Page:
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What Are the Traits of Local Translation Agencies in China?

Sophie Ao, Author

20 July 2016

I still remember the day when Mr. Tomer Yehezkeli, the CEO of Limpid Translations, walked in our Shanghai studio in 2007; he met the team personally, expressed how grateful he was and appreciated our fast and high-quality service.

When I asked how did other vendors perform and how we can further improve, he can’t stop complaining about the negative experience and things that drove him crazy when working with other translation agencies in China.

Though he had been studying Chinese for 3 years then, he was still new to China and unaware of its culture. I’d like to share with you the traits that bothered him most from a foreigner’s perspective to help you negotiate better when dealing with local translation agencies in China.

READ MORE >> Why You Need High-Quality Translation Service 

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#1 Very indirect

It’s not easy to get a clear-cut answer from a Chinese. When you approach a Chinese translation company for a quotation for document translation, they tend to avoid direct answers on cost, but ask you about your budget instead. With this indirect approach, you will see:

  1. Hidden charges – one of the reasons for not being direct is that they can always charge hidden fees later on.
  2. Nothing upfront – you will know a bit more if you keep pushing, or nothing if you don’t. For instance, when there’s a possible delay in delivery, they will only notify you unless you ask, or very likely AFTER the scheduled deadline.
  3. A pretty vague time schedule – they tend to reply to you as “tomorrow”, instead of “9 am tomorrow, CST time”, to reserve some flexibility at their hands.

#2 Bold in claims

  1. They won’t hesitate to claim they are on top of the world in any subject matter and in any language combination.
  2. They tend to first win your translation job, whatever it is, then worry about whether they can actually do it.
  3. They build up empty promises by assuring you 100% whatever you’d like to hear, then came up with excuses for not living it up.

#3 Lost in communication

  1. Important details got lost in internal communications. They tend to accidentally “forgot” what you have told them time and time again.
  2. Hesitation to ask a question – when they don’t quite understand you, they tend to cover it up by pretending they know it, posing like a “professional” until you found out.
  3. Not responding to you promptly or treat you with little priority.
  4. Not reporting project status to you unless you inquire.
  5. Lack of proper explanation – such as “I think this and that sections need your special attention because original contents were a bit vague” etc.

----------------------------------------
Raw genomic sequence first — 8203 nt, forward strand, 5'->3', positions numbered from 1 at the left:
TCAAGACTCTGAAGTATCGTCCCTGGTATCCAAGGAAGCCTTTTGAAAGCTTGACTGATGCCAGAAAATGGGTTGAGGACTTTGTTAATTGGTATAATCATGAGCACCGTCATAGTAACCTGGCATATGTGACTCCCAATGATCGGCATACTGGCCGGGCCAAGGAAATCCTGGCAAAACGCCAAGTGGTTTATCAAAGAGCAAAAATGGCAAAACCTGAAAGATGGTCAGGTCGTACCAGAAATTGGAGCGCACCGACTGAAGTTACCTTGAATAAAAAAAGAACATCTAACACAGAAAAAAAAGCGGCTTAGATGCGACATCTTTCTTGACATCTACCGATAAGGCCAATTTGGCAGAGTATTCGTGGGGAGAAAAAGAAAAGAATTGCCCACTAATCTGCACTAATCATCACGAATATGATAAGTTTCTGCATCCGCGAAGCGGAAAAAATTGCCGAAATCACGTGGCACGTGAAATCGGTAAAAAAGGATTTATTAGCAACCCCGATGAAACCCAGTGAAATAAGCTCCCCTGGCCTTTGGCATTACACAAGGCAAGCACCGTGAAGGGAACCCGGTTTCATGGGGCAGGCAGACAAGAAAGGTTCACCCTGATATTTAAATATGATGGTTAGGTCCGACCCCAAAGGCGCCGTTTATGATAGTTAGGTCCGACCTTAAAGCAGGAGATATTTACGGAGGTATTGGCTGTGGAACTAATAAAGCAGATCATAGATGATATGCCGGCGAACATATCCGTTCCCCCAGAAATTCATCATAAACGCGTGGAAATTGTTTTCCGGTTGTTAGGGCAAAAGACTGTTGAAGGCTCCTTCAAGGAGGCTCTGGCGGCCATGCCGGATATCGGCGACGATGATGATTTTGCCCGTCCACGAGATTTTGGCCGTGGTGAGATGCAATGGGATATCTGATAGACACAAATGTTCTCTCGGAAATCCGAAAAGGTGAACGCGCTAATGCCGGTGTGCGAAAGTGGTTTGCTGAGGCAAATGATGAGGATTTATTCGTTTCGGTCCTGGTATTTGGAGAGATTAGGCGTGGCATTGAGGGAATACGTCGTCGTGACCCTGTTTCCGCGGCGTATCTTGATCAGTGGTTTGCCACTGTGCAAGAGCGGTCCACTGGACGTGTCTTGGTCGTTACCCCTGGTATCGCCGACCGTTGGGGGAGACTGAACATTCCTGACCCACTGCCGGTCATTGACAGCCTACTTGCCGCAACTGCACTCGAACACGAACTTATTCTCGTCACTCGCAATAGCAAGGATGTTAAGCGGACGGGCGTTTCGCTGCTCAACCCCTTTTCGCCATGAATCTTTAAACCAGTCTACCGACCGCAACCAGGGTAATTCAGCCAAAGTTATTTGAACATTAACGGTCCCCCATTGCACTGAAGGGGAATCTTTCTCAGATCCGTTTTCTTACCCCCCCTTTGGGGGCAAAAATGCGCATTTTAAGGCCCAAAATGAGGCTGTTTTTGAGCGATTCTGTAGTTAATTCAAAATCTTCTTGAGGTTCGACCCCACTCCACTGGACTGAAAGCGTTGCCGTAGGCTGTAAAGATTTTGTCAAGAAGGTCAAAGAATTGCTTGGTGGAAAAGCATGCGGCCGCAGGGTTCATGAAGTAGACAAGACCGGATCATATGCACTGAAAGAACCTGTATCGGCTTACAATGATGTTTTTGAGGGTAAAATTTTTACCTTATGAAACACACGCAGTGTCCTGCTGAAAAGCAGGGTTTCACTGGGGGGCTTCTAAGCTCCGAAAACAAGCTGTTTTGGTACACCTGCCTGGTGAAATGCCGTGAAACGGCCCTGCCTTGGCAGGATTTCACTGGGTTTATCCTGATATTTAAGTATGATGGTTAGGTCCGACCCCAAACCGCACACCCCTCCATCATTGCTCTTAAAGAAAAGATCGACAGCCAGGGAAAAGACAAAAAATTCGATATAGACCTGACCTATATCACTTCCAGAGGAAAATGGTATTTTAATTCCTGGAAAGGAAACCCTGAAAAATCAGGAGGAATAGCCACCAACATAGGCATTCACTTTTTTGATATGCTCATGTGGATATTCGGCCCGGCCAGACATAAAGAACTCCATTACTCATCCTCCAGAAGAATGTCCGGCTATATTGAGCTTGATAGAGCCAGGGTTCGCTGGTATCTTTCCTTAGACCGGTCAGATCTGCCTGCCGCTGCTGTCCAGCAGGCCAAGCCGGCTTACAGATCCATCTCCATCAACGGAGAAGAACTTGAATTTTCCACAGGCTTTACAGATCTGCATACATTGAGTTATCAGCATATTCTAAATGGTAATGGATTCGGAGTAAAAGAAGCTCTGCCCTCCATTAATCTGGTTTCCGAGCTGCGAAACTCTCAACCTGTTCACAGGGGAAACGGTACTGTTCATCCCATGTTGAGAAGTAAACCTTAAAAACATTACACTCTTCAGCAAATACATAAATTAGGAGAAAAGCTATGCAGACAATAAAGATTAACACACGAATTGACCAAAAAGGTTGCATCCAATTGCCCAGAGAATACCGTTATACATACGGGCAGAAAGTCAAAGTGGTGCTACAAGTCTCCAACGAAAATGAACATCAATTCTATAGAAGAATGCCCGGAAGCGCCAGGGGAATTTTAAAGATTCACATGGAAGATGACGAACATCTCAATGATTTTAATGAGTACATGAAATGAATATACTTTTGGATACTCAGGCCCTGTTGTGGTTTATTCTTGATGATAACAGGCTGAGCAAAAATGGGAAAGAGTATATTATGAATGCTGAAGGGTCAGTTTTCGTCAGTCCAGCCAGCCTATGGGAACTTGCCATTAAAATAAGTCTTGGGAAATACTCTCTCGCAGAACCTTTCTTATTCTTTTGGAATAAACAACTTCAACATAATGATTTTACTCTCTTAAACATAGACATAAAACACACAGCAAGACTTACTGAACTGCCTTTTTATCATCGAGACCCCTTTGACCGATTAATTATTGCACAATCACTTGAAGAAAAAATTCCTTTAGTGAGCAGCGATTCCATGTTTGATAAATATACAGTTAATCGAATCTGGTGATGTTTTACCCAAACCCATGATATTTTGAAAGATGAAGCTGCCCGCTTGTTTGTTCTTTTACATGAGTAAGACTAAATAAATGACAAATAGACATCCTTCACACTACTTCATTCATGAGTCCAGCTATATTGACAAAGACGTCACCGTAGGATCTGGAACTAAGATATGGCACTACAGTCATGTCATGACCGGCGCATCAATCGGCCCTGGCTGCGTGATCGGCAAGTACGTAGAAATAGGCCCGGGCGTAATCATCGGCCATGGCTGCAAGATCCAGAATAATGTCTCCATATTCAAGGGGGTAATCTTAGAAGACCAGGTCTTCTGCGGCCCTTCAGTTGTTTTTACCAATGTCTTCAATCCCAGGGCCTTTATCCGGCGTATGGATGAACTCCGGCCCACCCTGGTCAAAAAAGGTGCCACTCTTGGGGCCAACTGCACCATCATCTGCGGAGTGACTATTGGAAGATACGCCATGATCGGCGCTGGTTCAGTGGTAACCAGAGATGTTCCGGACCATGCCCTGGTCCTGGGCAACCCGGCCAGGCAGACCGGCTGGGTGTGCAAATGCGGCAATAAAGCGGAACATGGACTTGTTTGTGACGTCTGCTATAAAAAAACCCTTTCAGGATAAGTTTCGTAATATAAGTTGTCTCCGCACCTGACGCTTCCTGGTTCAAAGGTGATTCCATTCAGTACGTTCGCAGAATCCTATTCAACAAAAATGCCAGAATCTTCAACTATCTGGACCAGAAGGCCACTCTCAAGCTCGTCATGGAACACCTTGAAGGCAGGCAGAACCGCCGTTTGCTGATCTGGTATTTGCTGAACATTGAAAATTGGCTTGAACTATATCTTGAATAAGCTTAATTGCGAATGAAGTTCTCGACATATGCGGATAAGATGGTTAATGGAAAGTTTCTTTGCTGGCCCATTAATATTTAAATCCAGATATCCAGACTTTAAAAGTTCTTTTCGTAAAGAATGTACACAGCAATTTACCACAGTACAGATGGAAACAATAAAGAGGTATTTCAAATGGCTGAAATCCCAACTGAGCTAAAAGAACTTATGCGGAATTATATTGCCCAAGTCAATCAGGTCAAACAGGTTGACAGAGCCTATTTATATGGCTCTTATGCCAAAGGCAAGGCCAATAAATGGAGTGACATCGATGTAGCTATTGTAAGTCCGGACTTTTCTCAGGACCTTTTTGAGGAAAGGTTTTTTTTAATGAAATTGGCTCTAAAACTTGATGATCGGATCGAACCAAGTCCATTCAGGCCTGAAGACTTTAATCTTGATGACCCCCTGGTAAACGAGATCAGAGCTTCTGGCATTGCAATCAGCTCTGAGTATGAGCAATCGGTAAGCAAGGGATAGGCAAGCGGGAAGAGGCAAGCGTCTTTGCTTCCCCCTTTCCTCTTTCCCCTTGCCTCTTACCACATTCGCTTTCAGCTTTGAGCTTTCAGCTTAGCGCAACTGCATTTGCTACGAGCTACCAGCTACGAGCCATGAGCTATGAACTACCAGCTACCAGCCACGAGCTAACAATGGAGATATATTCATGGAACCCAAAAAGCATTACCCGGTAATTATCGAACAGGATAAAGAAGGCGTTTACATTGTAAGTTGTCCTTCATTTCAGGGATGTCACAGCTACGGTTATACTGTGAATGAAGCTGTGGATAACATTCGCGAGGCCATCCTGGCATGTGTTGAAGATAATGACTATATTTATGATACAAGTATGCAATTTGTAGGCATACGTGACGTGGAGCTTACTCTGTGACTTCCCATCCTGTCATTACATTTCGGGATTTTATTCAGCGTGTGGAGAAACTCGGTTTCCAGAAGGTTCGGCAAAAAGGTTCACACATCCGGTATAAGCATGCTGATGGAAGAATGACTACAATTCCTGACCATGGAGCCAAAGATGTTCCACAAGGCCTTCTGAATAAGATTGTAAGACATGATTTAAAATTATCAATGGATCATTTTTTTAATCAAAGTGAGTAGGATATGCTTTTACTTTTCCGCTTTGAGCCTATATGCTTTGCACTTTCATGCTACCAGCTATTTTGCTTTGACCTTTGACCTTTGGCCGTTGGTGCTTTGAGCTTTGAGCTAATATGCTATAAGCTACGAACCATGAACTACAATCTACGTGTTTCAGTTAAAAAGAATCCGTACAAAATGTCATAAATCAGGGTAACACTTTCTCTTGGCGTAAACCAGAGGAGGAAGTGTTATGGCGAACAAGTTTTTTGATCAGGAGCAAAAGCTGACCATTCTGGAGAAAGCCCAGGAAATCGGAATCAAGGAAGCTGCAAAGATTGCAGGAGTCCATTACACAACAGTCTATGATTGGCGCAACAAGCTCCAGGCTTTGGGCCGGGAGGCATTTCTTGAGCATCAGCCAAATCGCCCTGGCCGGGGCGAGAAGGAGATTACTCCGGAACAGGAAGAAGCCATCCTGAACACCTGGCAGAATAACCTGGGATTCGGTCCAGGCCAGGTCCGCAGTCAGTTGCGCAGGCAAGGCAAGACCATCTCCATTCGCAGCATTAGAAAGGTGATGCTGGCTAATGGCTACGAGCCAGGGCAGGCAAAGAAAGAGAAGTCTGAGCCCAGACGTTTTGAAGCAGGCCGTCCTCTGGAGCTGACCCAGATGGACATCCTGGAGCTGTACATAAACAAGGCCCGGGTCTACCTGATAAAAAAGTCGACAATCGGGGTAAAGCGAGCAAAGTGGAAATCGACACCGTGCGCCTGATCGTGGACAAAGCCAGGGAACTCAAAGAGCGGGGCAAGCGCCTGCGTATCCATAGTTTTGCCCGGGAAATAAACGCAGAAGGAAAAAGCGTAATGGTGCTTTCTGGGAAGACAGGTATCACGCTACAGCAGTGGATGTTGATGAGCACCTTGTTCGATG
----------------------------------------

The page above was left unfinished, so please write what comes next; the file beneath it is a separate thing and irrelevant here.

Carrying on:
#4 Unable to deliver

  1. No show
  2. Late schedule
  3. Bad quality (lack of expertise in a field, or sounds like machine translation – yes, some translation companies are fooling foreign clients by using free machine translation tools such as Google Translate and then offer an ankle price to non-professionals, such as students, to proofreader or post-edit machine translation at price of translation. Very lucrative business even if the price seems very low to you)
  4. Quality varies over time (many translation agencies win your translation jobs by using senior translators for the initial collaboration, then swap them with junior but cheaper translators, and keep that secret from you in a hope that you would never find out because you are a foreigner).

#5 Unable and reluctant to think in your shoes

  1. Unable to listen attentively to your needs
  2. Unable to bring up all options available to you
  3. Unable to analyze and suggest the best optimal solution for you
  4. Definitely hesitate to promote a solution that will save you lots of money and time.

Beware of cheap options on the market because they are always associated with poor quality. When your highly specialized contents were translated by inexperienced amateurs, expect disastrous results in your business. Poor translation will diminish your chance of winning in China. And no one else is paying for it but yourself.

We are prominently different from most translation companies in China because we treat you as a partner and bring you the most value out of our experience and expertise.

We have seen good clients and bad ones as well. As we are constrained by resources, we will only serve those deserve our attention and time. We will only focus on clients who are already decided which projects to prioritize and understand the importance of translation and localization efforts.


Sophie Ao

Sophie is the founder and CEO of AZ-Loc Language Service Inc., a Wuhan-based translation agency that provides professional Chinese translation, localization, design, and multimedia production (video translation, subtitling, voice-overs and dubbing services). She has been in the language industry for more than 16 years and knows her stuff pretty well. She excels at taking the initiative to get things done without compromising customers’ requirements. Sophie loves to collaborate with like-minded people who share the same passion and commitment at work. Well versed with overseas and Chinese markets and a self-confessed polyglot who speaks Mandarin, English, Japanese, Hungarian, and French, she founded AZ-Loc in 2011 to make a big difference in greater China where you rarely find professional language services.

If you’re serious enough to take your business to the next level, we’d love to offer you a 20% off on your first project this month. Our promo offer is until 31 May 2020, T&C apply. Rest assured that you will get premium service with more discounts.


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